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Sugar Fiend

Harder, faster, quicker we pushed. Flying down the remaining miles to get to town. A non descript town with no exact name, because well it could be any town. A town in California, a town in New York, a town in Ohio, a town in Washington, a town in Alabama, any town across the United States. No matter the location, no matter the season, no matter the population, there could be a thousand differences, but there would always be one similarity. That similarity would come in the form of a cool, refreshing, crisp can that beaded with condensation and a promise of energy, sweet relief and relaxation. As the sweat from our bodies began to cool after aggressively pushing miles into town, our hand would clasp around our ritual, our tradition, our treat. We were a servant to our affliction and in direct correlation our addiction. Powerless in the grasp of the fiend inside of us. A fiend for sugar. A fiend for a a can of soda pop.


The look of someone that is wondering if the picture taker is giving himself Type II Diabetes...


It's funny how many similarities there are between long distance hikers. Miles, gear, choices, mentalities, all similar but at the same time being completely unique. The same is to be said about a hiker's ritual when they arrive in their next town stop. Some chose to run directly to the café chasing their most desired food, some instantly soothe their aches, pains and woes at the local bar, some instantly hop in the shower washing away the exhaustion and dirt from the trail, and some, ourselves included, have no say in the matter as our feet subconsciously direct us directly to any corner store to satiate our internal sugar fiend.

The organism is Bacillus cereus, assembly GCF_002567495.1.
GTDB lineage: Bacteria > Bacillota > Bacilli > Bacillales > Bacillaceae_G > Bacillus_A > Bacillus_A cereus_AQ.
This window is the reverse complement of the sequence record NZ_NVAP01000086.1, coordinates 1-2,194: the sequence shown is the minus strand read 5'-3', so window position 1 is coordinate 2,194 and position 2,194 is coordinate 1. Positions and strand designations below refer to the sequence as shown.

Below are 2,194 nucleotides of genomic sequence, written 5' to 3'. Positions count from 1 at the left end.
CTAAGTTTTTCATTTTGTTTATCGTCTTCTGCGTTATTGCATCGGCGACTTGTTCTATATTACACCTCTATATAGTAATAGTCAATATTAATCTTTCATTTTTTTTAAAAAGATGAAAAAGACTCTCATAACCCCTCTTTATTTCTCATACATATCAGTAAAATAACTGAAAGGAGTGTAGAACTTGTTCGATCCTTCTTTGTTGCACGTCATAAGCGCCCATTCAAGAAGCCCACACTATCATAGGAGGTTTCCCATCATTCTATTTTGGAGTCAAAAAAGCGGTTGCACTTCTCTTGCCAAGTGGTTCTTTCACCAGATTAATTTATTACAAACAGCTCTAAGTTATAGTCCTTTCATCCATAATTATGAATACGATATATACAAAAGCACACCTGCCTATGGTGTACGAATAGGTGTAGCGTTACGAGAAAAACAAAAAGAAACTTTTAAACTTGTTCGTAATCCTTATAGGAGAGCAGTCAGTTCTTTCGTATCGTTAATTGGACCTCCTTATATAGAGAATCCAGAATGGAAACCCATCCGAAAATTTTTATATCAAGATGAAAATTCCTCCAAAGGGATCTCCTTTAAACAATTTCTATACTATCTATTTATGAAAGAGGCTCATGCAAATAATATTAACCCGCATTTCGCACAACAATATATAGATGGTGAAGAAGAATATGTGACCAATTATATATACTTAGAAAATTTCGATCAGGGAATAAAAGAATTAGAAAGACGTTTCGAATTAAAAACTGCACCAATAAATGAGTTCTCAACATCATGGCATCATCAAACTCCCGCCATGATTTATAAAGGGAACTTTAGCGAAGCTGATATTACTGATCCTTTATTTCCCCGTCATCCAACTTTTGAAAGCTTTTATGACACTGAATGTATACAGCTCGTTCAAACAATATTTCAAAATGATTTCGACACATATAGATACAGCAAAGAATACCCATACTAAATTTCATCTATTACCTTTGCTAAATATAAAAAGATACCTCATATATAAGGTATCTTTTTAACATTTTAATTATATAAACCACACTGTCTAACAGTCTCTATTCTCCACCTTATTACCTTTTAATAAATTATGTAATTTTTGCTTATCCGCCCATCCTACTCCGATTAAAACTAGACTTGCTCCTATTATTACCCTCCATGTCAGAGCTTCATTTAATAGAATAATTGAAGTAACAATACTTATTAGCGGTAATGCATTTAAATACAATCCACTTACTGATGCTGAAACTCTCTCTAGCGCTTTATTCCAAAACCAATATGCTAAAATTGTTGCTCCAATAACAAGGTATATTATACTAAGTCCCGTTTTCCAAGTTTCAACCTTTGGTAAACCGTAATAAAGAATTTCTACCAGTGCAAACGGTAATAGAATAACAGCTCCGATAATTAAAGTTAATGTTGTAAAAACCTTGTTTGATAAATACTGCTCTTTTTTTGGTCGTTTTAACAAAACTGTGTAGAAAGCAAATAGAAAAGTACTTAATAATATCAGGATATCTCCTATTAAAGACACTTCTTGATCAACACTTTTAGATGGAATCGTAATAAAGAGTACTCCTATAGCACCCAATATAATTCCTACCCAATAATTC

It becomes almost auto-pilot. As we would near a town our day would be loosely structured with finding a place to stay, eating, working, eating, laundry, eating, resupplying while eating, showering, and doing all the necessities of "life" that we could not do while in the backcountry. Yet, before we even began all of our checklist items, we had to "fuel" ourselves with a can of pop. Coke, Pepsi, Mountain Dew, Dr. Pepper, Sprite, any and all were welcome. We were not fussy with our sugar addiction, as long as we could satiate our growling demon inside of us, we were happy.

It is very difficult, extremely so, to deny your body cravings while thru-hiking, exponentially so when you are in a town. To continue down the path ahead of you, whether it is 100 miles, 1000 miles, 2000 miles, or 5000, you have to begin to pick your battles. Hikers begin to rationalize why they can eat, drink, consume the way they wish while in a town. Ourselves are extremely guilty of this as well. There were many times we would continue to consume until our bodies were uncomfortably bloated, full, and teetering upon the precipice of a sugar coma. Yet, that is what our body not only requested but blatantly screamed at us to provide, so who were we to say no, when we were asking continual output and brutality from it day after day, month after month.